Looking for Roomba replacement batteries, brushes, rollers, and filters and not sure what to buy? We've got the answers.
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|Guide Series: Roomba Help, Tips, & Tricks
We're big fans of Roomba floor cleaning robots here at LookInto.com and use them daily in our homes and office. They're a great way to keep floors clean and can be scheduled to do the dirty (or annoyingly loud) work of vacuuming during off times when you're not around. They're virtually flawless machines except that they require regular maintenance and replacement parts to function properly. If you're new to the Roomba world, be sure to read our Roomba Tips For A Cleaner Home first.
If you're buying from iRobot, who manufacturers Roombas, the price for replacement parts can be very high. But is it worth it to pay those high costs for OEM parts? What happens if you buy cheap (inexpensive) parts instead? That's what we're here to find out so we set out to test a variety of third party Roomba replacement parts to let you know what works and what doesn't.
But First, A Warning
iRobot strongly advises against the use of parts they didn't created. The reasons for this are pretty obvious. First up, they lose out on the sale of non-OEM parts and that doesn't work with their razors-and-blades business model. Second, if they didn't make the part there is the potential for quality control issues. Meaning, junky parts that could damage your Roomba.
With that said, using non-OEM parts may void your warranty so proceed with caution and at your own risk. Also, note that the items we list in this article are what we've found that work (or don't work) from our own, personal experiences (often over many months of testing). Your own experiences may differ.
While we're not claiming to have tested these items at a lab like level of quality and supervision, we have tried to be pretty scientific with our research and results. Our testing involves the use of two identical Roomba 880 units (see our Roomba 880 Review). One runs only on a carpet floor while the other runs only on a tile floor. This allows us to see if some part perform better on hard surfaces versus software surfaces.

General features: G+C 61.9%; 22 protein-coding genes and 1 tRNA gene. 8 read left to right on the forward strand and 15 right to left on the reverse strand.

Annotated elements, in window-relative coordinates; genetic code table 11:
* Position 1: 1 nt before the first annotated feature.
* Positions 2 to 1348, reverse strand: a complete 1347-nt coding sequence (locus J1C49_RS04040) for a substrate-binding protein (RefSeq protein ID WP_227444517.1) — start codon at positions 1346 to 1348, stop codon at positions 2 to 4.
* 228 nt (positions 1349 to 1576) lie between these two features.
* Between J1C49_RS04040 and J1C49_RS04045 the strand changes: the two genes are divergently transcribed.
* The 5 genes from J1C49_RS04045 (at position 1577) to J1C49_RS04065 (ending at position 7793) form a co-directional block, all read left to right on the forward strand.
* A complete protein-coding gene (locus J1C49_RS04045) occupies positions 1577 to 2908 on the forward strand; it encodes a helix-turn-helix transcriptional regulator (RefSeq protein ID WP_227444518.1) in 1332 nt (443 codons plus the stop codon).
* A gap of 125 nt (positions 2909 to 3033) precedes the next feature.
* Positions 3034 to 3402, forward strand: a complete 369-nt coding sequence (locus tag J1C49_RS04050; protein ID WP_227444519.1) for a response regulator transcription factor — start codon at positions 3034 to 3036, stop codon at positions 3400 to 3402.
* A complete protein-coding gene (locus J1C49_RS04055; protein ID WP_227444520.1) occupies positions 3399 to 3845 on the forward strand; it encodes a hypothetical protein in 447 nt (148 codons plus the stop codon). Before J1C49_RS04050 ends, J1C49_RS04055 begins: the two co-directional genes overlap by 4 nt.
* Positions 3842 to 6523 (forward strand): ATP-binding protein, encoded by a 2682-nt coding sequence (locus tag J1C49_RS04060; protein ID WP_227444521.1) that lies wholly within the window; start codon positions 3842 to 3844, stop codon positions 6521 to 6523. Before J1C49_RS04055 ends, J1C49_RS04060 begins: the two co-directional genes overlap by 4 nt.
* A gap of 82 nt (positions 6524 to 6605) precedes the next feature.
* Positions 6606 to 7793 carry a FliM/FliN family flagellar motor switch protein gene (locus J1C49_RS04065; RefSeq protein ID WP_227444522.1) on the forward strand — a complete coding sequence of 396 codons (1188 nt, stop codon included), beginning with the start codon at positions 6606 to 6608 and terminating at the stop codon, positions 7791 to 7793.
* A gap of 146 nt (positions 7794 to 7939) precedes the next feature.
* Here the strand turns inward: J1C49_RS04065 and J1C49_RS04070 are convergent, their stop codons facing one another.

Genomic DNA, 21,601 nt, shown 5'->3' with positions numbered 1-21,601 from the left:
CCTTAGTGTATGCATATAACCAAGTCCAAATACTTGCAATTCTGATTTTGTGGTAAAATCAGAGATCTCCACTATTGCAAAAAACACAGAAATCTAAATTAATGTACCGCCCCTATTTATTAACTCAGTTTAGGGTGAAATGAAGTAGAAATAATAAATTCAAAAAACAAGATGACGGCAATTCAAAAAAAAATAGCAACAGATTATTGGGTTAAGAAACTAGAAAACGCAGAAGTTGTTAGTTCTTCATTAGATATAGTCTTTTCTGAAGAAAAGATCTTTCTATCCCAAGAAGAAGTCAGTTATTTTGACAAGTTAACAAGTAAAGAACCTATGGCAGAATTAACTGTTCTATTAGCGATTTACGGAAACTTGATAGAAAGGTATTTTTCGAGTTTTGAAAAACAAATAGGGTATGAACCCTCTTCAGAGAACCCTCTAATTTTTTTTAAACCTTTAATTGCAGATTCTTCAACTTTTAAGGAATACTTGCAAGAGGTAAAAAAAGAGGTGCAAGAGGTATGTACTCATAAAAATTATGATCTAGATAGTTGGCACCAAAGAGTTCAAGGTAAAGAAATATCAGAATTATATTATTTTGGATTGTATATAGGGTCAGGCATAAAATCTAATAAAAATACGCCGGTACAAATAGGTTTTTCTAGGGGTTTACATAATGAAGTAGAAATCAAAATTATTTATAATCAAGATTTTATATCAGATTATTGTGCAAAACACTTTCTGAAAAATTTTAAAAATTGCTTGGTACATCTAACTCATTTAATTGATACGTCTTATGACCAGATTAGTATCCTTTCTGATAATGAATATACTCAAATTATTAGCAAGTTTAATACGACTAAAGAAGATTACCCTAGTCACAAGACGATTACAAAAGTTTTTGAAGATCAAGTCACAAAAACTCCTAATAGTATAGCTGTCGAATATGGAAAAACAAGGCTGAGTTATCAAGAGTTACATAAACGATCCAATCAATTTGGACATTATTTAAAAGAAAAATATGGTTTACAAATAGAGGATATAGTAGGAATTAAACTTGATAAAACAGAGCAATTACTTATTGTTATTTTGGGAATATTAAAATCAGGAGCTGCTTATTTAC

Next up, any time we try a new part we run the Roomba on a schedule three times weekly for a few months (sometimes longer). In many cases we will then replace the part with a new one (same non-OEM manufacturer) and repeat the test to see if the results are the same.
We make notes and then add them here when we can make some sort of conclusive result and product recommendation. Now, on to the results!
Which Roomba Battery Is Best?
At some point, your Roomba will require a replacement battery. Just like every battery, they only have so many "charge cycles" and will eventually not hold a charge at all. If your Roomba keeps telling you it needs to be charge after running for just a few minutes, first try our Roomba Dead Battery Fix. If that doesn't work it's time for a replacement battery.
The battery is probably the most expensive replacement part you'll ever buy, but fortunately it should last for a couple of years or longer. A new Roomba battery from iRobot runs around $50 on Amazon (affiliate link) which isn't too bad. We highly recommend using this original iRobot battery (affiliate link) if you run your Roomba on carpet. Running on carpet produces more drag on the moving parts of the Roomba and we've had better luck with these in that situation.